COVID-19 cases in children rise, parallel trends seen among adults, CDC report says
LOS ANGELES - Over the past year, studies have consistently shown that children and adolescents have lower incidence and fewer severe COVID-19 cases than adults. However, a new report shows that cases in children and young adults have increased since summer 2020 with trends among younger age groups paralleling those among adults.
The electronic laboratory data, reported to the Centers for Disease Control and Prevention (CDC) and released Wednesday, analyzed COVID-19 incidence among U.S. children, adolescents, and young adults (ages 0–24 years).
The report found that weekly incidence (cases per 100,000) increased with age and was highest during the final week of the review period — the week of December 6 — among all age groups.
"Our analysis confirmed what we have been seeing and hearing about the risks of COVID-19 among children, adolescents, and young adults," Erin Sauber-Schatz, a community intervention and critical populations task force lead and co-author of this report, told FOX TV Stations.
In addition, trends in weekly reported incidence for children and adolescents aged 0–17 years tracked consistently with trends observed among adults since June, with both incidence and positive test results tending to increase since September.
COVID-19 weekly incidence by age group — United States, March 1–December 12, 2020
"To enable safer in-person learning, schools and communities should fully implement and strictly adhere to multiple mitigation strategies, especially universal and proper mask wearing, to reduce both school and community COVID-19 incidence to help protect students, teachers, and staff members from COVID-19," the report’s authors wrote.
In general, trends in incidence and percentage of positive test results among preschool-aged children (0–4 years) and school-aged children and adolescents (5–17 years) paralleled those among adults throughout the summer and fall, including during the months that some schools were reopening or open for in-person education.
In contrast, incidence among young adults (aged 18–24 years) was higher than that in other age groups throughout the summer and fall, with peaks in mid-July and early September that preceded increases among other age groups, suggesting that young adults might contribute more to community transmission than do younger children.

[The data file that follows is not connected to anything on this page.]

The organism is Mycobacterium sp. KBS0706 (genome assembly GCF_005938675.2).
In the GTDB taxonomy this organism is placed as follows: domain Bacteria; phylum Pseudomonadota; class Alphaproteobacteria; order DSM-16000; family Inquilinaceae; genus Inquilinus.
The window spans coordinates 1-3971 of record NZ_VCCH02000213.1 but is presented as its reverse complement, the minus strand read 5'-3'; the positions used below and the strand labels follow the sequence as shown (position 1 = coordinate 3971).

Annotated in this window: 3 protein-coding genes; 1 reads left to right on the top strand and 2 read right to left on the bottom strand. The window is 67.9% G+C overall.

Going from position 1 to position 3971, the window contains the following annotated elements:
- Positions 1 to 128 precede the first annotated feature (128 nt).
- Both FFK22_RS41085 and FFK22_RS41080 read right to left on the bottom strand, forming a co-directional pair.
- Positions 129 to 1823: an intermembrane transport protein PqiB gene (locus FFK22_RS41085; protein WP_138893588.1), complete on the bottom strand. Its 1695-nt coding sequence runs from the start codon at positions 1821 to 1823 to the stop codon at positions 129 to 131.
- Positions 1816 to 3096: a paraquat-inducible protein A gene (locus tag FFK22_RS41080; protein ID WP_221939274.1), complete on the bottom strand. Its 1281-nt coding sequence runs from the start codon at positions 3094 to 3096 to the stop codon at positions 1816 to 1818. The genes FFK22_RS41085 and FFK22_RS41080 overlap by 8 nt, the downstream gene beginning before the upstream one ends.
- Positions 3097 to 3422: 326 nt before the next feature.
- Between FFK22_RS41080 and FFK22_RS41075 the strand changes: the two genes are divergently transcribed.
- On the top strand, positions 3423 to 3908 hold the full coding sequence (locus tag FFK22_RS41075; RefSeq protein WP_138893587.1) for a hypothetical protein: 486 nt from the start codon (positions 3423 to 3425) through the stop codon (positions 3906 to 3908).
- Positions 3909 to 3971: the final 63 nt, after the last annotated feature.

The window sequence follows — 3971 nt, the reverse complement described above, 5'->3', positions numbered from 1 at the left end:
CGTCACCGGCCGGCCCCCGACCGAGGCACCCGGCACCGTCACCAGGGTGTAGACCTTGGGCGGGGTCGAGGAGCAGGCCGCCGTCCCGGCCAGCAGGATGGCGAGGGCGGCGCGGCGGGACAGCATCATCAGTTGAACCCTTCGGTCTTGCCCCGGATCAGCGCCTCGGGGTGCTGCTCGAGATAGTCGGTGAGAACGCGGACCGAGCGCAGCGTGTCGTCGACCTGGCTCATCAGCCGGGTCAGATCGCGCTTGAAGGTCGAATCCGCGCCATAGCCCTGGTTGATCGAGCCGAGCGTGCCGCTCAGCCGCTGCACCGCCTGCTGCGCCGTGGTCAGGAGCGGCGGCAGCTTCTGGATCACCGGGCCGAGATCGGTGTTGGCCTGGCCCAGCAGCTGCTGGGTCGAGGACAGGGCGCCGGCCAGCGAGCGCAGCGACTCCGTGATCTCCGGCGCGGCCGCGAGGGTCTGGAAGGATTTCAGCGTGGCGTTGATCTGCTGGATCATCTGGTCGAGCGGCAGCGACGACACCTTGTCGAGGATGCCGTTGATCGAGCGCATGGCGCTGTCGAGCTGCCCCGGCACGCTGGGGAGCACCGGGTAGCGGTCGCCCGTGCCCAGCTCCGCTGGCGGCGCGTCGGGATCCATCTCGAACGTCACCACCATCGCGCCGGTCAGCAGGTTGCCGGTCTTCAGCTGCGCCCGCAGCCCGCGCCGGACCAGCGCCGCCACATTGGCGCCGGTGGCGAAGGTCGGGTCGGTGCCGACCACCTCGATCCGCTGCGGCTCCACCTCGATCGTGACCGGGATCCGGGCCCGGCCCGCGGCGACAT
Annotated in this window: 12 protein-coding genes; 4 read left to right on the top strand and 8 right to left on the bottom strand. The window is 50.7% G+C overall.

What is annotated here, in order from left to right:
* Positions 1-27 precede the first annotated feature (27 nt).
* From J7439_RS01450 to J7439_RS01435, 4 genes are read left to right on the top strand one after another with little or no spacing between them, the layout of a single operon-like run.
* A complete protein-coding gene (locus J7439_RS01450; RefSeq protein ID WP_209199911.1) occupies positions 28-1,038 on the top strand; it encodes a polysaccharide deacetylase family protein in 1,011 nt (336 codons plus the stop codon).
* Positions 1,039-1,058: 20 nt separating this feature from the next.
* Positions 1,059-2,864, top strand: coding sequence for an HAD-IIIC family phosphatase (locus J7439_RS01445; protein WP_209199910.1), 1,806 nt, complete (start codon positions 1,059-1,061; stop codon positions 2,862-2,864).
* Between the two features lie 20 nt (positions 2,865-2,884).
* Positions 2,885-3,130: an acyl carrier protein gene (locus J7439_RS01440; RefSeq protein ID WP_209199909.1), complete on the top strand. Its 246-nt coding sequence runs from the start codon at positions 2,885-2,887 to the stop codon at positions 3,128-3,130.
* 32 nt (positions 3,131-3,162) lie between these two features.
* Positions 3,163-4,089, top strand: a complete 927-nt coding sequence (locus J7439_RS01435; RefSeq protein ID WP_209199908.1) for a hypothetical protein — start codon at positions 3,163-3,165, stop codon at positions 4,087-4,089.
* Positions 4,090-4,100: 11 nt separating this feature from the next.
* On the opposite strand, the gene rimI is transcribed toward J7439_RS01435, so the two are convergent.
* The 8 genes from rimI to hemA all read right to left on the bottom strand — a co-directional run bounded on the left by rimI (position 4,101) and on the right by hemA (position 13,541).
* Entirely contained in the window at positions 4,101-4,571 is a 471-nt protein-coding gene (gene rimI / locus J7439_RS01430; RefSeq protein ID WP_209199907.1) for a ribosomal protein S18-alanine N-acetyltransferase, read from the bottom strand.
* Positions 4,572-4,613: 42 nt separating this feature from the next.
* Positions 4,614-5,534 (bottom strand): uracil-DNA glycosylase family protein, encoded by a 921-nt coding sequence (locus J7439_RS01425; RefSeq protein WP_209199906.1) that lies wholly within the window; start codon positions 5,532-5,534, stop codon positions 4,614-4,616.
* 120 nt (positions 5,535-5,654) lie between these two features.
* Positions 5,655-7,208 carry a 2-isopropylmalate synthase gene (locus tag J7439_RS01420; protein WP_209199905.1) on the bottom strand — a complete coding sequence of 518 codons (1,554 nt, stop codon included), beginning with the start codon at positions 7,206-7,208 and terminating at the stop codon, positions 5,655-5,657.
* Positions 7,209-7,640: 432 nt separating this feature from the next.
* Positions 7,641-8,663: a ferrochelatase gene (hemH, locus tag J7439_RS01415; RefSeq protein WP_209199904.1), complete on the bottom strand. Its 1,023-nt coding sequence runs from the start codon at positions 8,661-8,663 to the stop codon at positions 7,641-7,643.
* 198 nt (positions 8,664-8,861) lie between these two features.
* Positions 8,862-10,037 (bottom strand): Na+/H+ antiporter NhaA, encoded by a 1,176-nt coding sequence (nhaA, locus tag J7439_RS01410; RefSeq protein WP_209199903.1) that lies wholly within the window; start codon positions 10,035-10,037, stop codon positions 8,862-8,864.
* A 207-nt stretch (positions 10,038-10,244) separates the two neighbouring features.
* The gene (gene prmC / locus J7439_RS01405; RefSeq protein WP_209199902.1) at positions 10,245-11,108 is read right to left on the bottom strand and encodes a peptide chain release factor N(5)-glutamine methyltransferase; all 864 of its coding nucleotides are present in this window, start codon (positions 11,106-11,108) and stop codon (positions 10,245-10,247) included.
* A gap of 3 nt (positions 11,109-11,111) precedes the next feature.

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Still, reported incidence and positive test results among children aged 0–10 years were consistently lower than those in older age groups.
"Lower incidence among younger children and evidence from available studies suggest that the risk of COVID-19 transmission associated with reopening child care centers and elementary schools might be lower than that for reopening high schools and institutions of higher education," Sauber-Schatz wrote.
CDC recommends that K–12 schools be the last settings to close after all other mitigation measures have been employed and the first to reopen when they can do so safely.
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"Schools provide a structured environment that can support adherence to critical mitigation measures to help prevent and slow the spread of COVID-19. However, when community transmission is high, cases in schools should be expected, and as with any group setting, schools can contribute to COVID-19 transmission, especially when mitigation measures, such as universal and proper masking, are not implemented or followed," Sauber-Schatz said. "We can all do our part to help reduce community transmission by properly wearing a mask, watching our distance, washing our hands, avoiding gatherings, and getting vaccinated. Our kids, teachers, and school staff are counting on us to do these things so they can get back into the classroom safely."